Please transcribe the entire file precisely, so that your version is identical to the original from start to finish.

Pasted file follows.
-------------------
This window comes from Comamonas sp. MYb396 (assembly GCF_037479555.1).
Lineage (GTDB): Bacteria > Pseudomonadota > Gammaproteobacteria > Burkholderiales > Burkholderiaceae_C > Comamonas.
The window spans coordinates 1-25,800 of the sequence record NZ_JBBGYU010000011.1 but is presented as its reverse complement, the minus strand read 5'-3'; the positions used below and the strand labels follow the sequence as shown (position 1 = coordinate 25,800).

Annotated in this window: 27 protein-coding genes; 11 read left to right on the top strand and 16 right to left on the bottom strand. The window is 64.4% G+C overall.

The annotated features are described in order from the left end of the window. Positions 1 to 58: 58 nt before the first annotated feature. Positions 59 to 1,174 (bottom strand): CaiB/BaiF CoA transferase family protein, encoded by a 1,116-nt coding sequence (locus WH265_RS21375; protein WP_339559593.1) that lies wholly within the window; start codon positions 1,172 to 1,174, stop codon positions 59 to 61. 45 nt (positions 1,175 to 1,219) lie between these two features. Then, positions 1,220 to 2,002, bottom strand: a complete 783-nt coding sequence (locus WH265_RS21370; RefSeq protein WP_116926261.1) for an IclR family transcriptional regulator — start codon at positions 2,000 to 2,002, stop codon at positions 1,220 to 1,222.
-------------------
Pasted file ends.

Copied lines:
This window comes from Comamonas sp. MYb396 (assembly GCF_037479555.1).
Lineage (GTDB): Bacteria > Pseudomonadota > Gammaproteobacteria > Burkholderiales > Burkholderiaceae_C > Comamonas.
The window spans coordinates 1-25,800 of the sequence record NZ_JBBGYU010000011.1 but is presented as its reverse complement, the minus strand read 5'-3'; the positions used below and the strand labels follow the sequence as shown (position 1 = coordinate 25,800).

Annotated in this window: 27 protein-coding genes; 11 read left to right on the top strand and 16 right to left on the bottom strand. The window is 64.4% G+C overall.

The annotated features are described in order from the left end of the window. Positions 1 to 58: 58 nt before the first annotated feature. Positions 59 to 1,174 (bottom strand): CaiB/BaiF CoA transferase family protein, encoded by a 1,116-nt coding sequence (locus WH265_RS21375; protein WP_339559593.1) that lies wholly within the window; start codon positions 1,172 to 1,174, stop codon positions 59 to 61. 45 nt (positions 1,175 to 1,219) lie between these two features. Then, positions 1,220 to 2,002, bottom strand: a complete 783-nt coding sequence (locus WH265_RS21370; RefSeq protein WP_116926261.1) for an IclR family transcriptional regulator — start codon at positions 2,000 to 2,002, stop codon at positions 1,220 to 1,222.